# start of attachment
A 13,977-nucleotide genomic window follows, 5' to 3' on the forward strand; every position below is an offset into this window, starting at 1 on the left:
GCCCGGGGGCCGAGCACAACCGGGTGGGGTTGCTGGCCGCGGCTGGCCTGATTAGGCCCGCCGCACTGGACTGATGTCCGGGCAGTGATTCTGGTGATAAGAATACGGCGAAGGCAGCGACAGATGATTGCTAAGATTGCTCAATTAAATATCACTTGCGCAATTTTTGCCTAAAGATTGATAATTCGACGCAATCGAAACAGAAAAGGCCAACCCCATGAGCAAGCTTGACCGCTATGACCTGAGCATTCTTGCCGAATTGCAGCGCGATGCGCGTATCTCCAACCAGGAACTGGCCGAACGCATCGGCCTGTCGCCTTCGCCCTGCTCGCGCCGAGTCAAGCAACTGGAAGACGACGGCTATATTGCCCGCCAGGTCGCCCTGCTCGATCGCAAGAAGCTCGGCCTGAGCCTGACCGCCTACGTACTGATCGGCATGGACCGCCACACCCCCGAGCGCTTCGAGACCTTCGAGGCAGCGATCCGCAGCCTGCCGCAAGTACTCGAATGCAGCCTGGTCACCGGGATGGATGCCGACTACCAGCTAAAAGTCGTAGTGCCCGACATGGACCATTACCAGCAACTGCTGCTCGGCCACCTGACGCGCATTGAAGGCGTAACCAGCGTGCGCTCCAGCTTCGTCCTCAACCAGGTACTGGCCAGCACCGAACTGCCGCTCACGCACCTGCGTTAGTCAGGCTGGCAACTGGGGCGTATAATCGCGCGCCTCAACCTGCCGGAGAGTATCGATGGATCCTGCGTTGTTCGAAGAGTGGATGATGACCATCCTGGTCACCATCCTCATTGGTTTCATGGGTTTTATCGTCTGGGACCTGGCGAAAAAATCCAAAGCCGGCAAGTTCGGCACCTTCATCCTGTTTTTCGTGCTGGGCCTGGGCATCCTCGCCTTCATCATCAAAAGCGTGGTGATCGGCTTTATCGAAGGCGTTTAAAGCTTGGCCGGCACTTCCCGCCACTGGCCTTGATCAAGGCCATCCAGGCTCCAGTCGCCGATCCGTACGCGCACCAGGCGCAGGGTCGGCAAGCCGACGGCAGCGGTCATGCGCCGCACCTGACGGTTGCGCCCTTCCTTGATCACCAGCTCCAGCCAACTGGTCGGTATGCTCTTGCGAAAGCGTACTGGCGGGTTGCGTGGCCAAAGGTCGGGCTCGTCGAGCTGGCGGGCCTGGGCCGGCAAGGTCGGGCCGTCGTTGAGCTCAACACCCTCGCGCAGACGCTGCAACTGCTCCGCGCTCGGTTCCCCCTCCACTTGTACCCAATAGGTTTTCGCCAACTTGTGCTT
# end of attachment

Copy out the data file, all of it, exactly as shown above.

A 13,977-nucleotide genomic window follows, 5' to 3' on the forward strand; every position below is an offset into this window, starting at 1 on the left:
GCCCGGGGGCCGAGCACAACCGGGTGGGGTTGCTGGCCGCGGCTGGCCTGATTAGGCCCGCCGCACTGGACTGATGTCCGGGCAGTGATTCTGGTGATAAGAATACGGCGAAGGCAGCGACAGATGATTGCTAAGATTGCTCAATTAAATATCACTTGCGCAATTTTTGCCTAAAGATTGATAATTCGACGCAATCGAAACAGAAAAGGCCAACCCCATGAGCAAGCTTGACCGCTATGACCTGAGCATTCTTGCCGAATTGCAGCGCGATGCGCGTATCTCCAACCAGGAACTGGCCGAACGCATCGGCCTGTCGCCTTCGCCCTGCTCGCGCCGAGTCAAGCAACTGGAAGACGACGGCTATATTGCCCGCCAGGTCGCCCTGCTCGATCGCAAGAAGCTCGGCCTGAGCCTGACCGCCTACGTACTGATCGGCATGGACCGCCACACCCCCGAGCGCTTCGAGACCTTCGAGGCAGCGATCCGCAGCCTGCCGCAAGTACTCGAATGCAGCCTGGTCACCGGGATGGATGCCGACTACCAGCTAAAAGTCGTAGTGCCCGACATGGACCATTACCAGCAACTGCTGCTCGGCCACCTGACGCGCATTGAAGGCGTAACCAGCGTGCGCTCCAGCTTCGTCCTCAACCAGGTACTGGCCAGCACCGAACTGCCGCTCACGCACCTGCGTTAGTCAGGCTGGCAACTGGGGCGTATAATCGCGCGCCTCAACCTGCCGGAGAGTATCGATGGATCCTGCGTTGTTCGAAGAGTGGATGATGACCATCCTGGTCACCATCCTCATTGGTTTCATGGGTTTTATCGTCTGGGACCTGGCGAAAAAATCCAAAGCCGGCAAGTTCGGCACCTTCATCCTGTTTTTCGTGCTGGGCCTGGGCATCCTCGCCTTCATCATCAAAAGCGTGGTGATCGGCTTTATCGAAGGCGTTTAAAGCTTGGCCGGCACTTCCCGCCACTGGCCTTGATCAAGGCCATCCAGGCTCCAGTCGCCGATCCGTACGCGCACCAGGCGCAGGGTCGGCAAGCCGACGGCAGCGGTCATGCGCCGCACCTGACGGTTGCGCCCTTCCTTGATCACCAGCTCCAGCCAACTGGTCGGTATGCTCTTGCGAAAGCGTACTGGCGGGTTGCGTGGCCAAAGGTCGGGCTCGTCGAGCTGGCGGGCCTGGGCCGGCAAGGTCGGGCCGTCGTTGAGCTCAACACCCTCGCGCAGACGCTGCAACTGCTCCGCGCTCGGTTCCCCCTCCACTTGTACCCAATAGGTTTTCGCCAACTTGTGCTT